Letters: Death toll from 9/11 has gone on rising

These letters are published in the print edition of The Independent, 10 September, 2013

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Wednesday marks another sad day to remember the victims of 9/11. For the immediate families there will always be the pain of sudden loss.

We should also remember the thousands of people who have been the innocent victims of 9/11 in the cruel wars that have followed the attack on the Twin Towers.

So many families and children slaughtered, so many homes destroyed.

Revenge for the past breeds reprisals. We need to stop the carnage if the world is to  have a future. We cannot stop the civil war in Syria by killing more children. We have to tell the war-makers to help end this war, not fuel the fires of hatred.

On Wednesday the Save Shaker Aamer campaign will hold a vigil opposite Parliament to call for the release and return of British resident Shaker Aamer to the UK from over 11 years of unlawful imprisonment in Guantanamo. He is also a victim of 9/11.

Joy Hurcombe, Worthing

When Parliament voted against military involvement in Syria, it spoke for a nation sick of idiotic interventions in Middle Eastern civil wars in which we have no interest.

If the choice was between a secular Assad dictatorship and a pluralistic, free democracy, then intervention might be justifiable, but this is not what is on offer.

The early suspicion that sarin gas was used in Syria appears to rest on the knowledge that Britain’s last government provided a series of export licences for its ingredients.

But if such gas does exist, it is not clear if its use was ordered, or if it was simply dispersed to avoid air attack, released accidentally, or misused by local forces of either side.

Before US missiles spread this gas round the rest of Syria, it might be a good idea to find out which explanation is right.

The Rev Dr John Cameron, St Andrews, Fife

In 2009, many of us were surprised when the recently elected President of the United States was awarded the Nobel Peace Prize.

So many of us were enthralled, however, by this superb role model and the words he used, and that, at last, a White House incumbent might just be different, that we suspended our concerns.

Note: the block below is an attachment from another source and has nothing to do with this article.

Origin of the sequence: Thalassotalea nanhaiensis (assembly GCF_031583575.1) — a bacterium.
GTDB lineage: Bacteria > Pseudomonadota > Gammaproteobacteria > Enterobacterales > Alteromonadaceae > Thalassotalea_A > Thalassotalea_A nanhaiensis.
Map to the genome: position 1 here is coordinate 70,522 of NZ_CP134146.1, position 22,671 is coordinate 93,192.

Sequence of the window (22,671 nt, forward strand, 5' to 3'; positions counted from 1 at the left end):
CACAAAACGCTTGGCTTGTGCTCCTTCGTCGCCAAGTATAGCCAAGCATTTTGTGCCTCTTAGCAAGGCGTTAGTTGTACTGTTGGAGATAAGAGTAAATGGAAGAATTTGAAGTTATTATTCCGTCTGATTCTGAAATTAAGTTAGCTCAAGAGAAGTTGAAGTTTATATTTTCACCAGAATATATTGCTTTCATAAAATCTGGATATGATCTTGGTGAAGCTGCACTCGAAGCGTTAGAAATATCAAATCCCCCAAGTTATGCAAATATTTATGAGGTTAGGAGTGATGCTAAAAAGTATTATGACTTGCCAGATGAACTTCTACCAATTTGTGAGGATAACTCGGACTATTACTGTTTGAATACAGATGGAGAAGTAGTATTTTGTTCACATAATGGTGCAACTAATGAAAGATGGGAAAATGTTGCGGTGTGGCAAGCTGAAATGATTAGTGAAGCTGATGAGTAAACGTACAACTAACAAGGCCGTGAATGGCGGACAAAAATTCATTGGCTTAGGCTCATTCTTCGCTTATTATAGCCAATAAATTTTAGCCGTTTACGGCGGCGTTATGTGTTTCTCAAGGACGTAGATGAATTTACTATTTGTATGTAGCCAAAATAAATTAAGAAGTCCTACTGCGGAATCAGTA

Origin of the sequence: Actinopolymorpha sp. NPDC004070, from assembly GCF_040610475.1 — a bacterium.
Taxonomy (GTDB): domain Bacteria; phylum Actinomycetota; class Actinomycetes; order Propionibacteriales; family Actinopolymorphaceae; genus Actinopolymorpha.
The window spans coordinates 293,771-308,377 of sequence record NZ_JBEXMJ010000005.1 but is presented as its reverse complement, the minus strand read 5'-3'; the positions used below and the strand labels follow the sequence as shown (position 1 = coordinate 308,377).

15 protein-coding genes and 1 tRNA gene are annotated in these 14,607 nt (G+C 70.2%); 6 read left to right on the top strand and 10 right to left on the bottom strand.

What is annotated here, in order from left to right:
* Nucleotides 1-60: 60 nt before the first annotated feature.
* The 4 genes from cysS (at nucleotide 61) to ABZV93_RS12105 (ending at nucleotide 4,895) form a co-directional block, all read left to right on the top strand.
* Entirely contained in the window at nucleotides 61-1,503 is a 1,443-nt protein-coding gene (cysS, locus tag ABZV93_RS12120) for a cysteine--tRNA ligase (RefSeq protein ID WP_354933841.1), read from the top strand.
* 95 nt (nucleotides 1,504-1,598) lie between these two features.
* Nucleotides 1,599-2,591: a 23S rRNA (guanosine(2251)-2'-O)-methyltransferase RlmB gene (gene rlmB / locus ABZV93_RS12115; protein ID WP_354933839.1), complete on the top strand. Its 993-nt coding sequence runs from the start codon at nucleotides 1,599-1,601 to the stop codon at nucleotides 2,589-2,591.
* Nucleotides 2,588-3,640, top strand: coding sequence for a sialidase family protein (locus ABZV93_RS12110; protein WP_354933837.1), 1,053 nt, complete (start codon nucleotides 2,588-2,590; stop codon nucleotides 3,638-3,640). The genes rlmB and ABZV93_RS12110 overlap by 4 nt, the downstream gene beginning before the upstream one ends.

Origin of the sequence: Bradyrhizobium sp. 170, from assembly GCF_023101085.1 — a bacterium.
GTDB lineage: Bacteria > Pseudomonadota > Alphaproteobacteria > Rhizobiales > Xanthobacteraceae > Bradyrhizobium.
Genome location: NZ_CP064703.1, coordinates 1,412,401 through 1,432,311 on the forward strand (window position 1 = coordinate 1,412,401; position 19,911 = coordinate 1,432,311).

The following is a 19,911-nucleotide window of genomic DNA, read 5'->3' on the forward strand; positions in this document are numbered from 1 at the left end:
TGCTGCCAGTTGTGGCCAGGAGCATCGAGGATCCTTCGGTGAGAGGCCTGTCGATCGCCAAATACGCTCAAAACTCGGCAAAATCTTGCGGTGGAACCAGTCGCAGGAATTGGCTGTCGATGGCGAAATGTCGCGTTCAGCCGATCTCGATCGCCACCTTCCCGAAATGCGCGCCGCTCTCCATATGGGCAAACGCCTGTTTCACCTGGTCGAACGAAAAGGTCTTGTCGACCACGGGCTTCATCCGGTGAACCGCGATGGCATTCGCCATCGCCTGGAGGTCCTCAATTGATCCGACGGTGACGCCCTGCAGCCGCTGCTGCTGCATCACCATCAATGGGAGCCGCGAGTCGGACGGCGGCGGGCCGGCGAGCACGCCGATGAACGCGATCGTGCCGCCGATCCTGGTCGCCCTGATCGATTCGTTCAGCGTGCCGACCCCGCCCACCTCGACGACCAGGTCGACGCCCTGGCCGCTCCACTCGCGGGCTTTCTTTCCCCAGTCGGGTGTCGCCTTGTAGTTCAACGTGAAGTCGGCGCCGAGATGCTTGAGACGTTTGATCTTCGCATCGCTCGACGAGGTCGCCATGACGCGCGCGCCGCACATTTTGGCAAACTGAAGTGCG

Since then, we have had the highest incidences of illegal use of drones, with a huge toll of innocent people killed. We have heard, via leaks from Bradley Manning and Edward Snowden, that the United States rides roughshod over international law with regard to so-called intelligence-gathering. We learn also from these leaks that the US suppresses appalling things it has done.

I write with deep regret as a one-time huge fan of Barack Obama, but is it not time now that Thorbjorn Jagland, chair of the Nobel Committee, be invited to withdraw the prize from President Obama?

David Fitzpatrick, Cardiff

For major crimes against humanity and breaches of international law, the correct remedy is to indict the culprit in the International Criminal Court.

The court will consider the evidence and determine the punishment. This will deter further violations. Attacking the accused with missiles is illegal and risks reprisals which could start a major war.

Francis J M Farley, Le Bar-sur-Loup, France

There already is an alternative to the Merchant

Rather than attempt to rewrite an Elizabethan drama (“Jacobson takes on ‘anti-Semitism’ in rewrite of The Merchant of Venice”, 9 September), Howard Jacobson might take a look at Robert Wilson’s 1584 play, The Three Ladies of London, which portrays an upright Jew (Gerontus) and a villainous Italian (Mercatore).

The Italian (who trades in London and Turkey) is indebted to the Jew, and the loans are years overdue. The case for late payment comes before a Turkish judge. The Italian announces that he will “turn Turk” (and thus be excused repayment), but the Jew is outraged by this hypocritical prospect and offers to forego the interest. 

Mercatore insists on converting and Gerontus agrees to forego the lot. The judge is unimpressed and censures Mercatore. The contrast is clear between the shameless opportunism of the Christian and the moderation and generosity of the Jew.

Christopher Walker, London W14

For Howard Jacobson to consider rewriting Shakespeare smacks of the criticism he made of those who sought to ban an Israeli theatre company from touring the UK.

He wrote at the time: “Whoever would go to art with a mind already made up, on any subject, misses what art is for. So to censor it in the name of a political or religious conviction, no matter how sincerely held, is to tear out its very heart, For artists themselves to do such a thing to art is not only treasonable; it is an act of self-harm.”

To stem what he sees as a rising tide of anti-Semitism, he would do better to advise Israel to cease its inhumanities. That country is extracting a “pound of flesh” from each and every Palestinian.

Shylock lost everything – his fortune, his daughter. Let the wisdom of Shakespeare be heeded – and unchanged